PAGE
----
I’m not religious, but abstaining from wine every year has shown me the value of Lent

​Abstaining from wine for Lent proved to be a worthwhile challenge over the years, writes Ben Lowry

Abstaining from wine for Lent proved to be a worthwhile challenge (Image: Adobe)
Abstaining from wine for Lent proved to be a worthwhile challenge (Image: Adobe)
Abstaining from wine for Lent proved to be a worthwhile challenge (Image: Adobe)

​It was Pancake Day yesterday, and in our Belfast office they were served with glorious toppings. Making pancakes at this time is a Christian tradition because they are a way to use up rich ingredients like eggs, milk, and sugar before the Lenten fast. Since my childhood in in America I have had a taste for pancakes with maple syrup, something that now – given my hefty register on the scales – does seem decadent.

But from today, Ash Wednesday, I embark on an even greater (for me) six-week sacrifice than avoiding such foods – that of alcohol. It is the eighth year that I have observed Lent.

I did not have a religious upbringing and as an adult had little interest in Christian rituals, which I considered to be futile and in some cases showy. But as I got older I began to find barely moderated consumption to be unsatisfying. I was fortunate to be able to eat and drink what I wanted, when I wanted it and I was not great at portion control.

After a winter sport holiday in early 2016 with a group of men in which unlimited wine at night was part of the chalet deal, I decided to observe Lent by not taking any alcohol at all for the 42 days (in fact the abstinence period is closer to seven weeks than six). It is one of the best things I have done, and now I make the same sacrifice every year.

While I was never a big drinker, prior to 2016 I took at least a couple of glasses of wine with my meal most evenings. This is normal in countries such as France – not drinking for the sake of drinking but rather drinking red wine to enhance the pleasure of eating. And good red wine with good food is a very pleasurable experience indeed.

At weekends, if not working the next day I would drink even more wine. But by 2016 I was in my 40s and I became more aware of the after effects of having consumed even medium amounts of alcohol the night before. This despite the fact that I almost never drank wine during the day.

That first Lent I did find at first find it frustrating not to be able to enjoy a meal with wine. The six weeks seemed a long time.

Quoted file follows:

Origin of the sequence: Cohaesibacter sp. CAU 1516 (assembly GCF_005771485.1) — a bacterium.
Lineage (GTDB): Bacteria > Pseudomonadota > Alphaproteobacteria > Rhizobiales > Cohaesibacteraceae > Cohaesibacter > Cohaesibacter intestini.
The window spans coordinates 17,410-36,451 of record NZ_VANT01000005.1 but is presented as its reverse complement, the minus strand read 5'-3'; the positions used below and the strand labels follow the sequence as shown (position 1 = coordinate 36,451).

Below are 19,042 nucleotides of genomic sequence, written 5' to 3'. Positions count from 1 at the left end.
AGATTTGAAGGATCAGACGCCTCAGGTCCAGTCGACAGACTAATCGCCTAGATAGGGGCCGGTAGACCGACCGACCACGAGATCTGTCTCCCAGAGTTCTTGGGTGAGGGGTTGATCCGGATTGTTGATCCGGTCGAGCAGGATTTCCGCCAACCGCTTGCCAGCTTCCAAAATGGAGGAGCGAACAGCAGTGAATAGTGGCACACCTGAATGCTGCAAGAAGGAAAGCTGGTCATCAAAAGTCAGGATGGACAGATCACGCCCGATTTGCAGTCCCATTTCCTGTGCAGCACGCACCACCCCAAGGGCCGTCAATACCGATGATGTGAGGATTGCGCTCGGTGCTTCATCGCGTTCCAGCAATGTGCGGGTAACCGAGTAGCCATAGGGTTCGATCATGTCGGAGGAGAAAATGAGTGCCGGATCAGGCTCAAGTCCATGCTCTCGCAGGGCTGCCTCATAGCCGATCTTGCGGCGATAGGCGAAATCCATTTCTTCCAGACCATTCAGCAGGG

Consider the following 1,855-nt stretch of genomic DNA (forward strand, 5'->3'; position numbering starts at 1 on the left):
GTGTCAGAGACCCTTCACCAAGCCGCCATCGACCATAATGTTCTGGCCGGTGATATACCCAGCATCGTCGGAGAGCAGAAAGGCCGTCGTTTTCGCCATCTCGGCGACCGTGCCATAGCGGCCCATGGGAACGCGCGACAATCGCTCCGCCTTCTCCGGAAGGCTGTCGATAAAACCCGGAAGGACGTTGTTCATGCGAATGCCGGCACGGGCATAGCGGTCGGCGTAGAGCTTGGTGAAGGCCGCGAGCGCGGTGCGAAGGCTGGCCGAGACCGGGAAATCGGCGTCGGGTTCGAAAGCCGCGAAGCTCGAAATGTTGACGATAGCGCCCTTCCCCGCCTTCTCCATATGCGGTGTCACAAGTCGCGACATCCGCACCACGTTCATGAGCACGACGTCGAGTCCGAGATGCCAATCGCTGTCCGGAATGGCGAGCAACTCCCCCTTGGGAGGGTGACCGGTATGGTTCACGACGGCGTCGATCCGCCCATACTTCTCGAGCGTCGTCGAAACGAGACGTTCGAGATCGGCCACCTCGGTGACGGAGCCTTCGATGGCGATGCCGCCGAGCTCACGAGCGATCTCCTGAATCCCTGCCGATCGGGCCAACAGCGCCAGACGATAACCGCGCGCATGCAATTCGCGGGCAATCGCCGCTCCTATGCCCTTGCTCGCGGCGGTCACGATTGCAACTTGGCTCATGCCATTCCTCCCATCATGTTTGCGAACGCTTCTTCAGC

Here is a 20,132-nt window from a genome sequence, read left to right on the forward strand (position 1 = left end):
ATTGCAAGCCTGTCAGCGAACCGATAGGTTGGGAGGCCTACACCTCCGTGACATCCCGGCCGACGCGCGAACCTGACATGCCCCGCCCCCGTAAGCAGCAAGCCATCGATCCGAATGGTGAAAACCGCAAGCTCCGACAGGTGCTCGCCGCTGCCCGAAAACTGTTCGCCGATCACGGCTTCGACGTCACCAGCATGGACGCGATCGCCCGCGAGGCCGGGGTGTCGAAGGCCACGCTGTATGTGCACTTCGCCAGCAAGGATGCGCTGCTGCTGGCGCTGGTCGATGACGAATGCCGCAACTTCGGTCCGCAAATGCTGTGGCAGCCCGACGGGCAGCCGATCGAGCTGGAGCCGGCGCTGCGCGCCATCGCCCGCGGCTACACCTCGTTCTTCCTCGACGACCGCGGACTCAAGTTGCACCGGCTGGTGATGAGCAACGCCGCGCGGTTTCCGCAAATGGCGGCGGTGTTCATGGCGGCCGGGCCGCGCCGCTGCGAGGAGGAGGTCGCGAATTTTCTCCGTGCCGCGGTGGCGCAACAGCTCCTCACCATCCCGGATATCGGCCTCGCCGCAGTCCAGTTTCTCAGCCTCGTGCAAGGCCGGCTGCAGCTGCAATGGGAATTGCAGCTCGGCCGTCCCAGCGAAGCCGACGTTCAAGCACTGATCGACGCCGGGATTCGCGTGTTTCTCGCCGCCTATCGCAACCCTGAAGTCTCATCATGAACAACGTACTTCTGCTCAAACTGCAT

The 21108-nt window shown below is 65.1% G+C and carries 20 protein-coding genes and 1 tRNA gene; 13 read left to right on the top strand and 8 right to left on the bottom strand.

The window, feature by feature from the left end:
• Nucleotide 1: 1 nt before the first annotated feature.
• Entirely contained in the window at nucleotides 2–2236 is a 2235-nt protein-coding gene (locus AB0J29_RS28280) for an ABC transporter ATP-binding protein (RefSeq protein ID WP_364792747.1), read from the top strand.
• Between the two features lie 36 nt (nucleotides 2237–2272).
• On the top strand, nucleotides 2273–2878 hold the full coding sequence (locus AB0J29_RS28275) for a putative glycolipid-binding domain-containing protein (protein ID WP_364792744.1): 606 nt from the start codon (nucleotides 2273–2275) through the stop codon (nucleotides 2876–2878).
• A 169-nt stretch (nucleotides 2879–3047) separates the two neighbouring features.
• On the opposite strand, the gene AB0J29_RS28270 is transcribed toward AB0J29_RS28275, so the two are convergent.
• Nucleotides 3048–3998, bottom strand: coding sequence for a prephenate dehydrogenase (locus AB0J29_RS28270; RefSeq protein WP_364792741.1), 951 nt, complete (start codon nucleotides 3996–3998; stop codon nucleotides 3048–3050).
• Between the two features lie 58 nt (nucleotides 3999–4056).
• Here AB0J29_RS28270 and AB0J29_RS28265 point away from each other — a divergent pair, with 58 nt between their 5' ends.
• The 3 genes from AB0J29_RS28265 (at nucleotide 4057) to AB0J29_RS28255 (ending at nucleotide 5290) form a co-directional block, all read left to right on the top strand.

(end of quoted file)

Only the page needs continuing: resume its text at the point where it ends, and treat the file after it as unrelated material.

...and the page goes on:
But after getting through it without much difficulty, I vowed to drink wine only three nights a week thereafter, and stay off for four. That reduced intake made Lent the next year, 2017, all the easier.

And after that I went down to wine two nights a week, off five. I felt better for it.

After subsequent Lents I set even tighter goals, and went down to wine only two nights a fortnight. That, though, was too puritanical, and now I think two nights a week is a better balance and well within recommended alcohol limits.

Why do I write all this? As said I was not a big drinker and so cutting my consumption was never going to be a life-changing affair. But it opened my eyes to something that had in any event become apparent as I got older: that religious traditions are not as silly as I once assumed.

There are common themes in many of the ancient belief systems, two of which I increasingly admire. One is the need at times for sacrifice. The other is the need to be perpetually thankful.

I am deeply grateful for the values that have been impressed upon me over my life. But we all develop our own values and observing Lent has become one of mine.

In all of the last eight Lents I have at times been sorely tempted to break it, say at a wedding or in a bar on St Patrick’s Day or at a meal in which good wine is being served. At risk of sounding sanctimonious or self congratulatory, I am glad that I have not done so since that first Lenten of 2016.

As my reduction in wine consumption over the years has fallen, my palate for it has improved. By showing discipline in my outside-of-Lent intake, as well as total abstinence during Lent, drinking good wines is all the more pleasurable and meaningful.

I suspect this article might irritate some devout Christians, who will think it indulgent and devoid of a proper understanding of the Lenten sacrifice. But more and more I do try to reflect on the values and beliefs that underpin such important traditions.

Ben Lowry is the editor of our sister title, the Belfast News Letter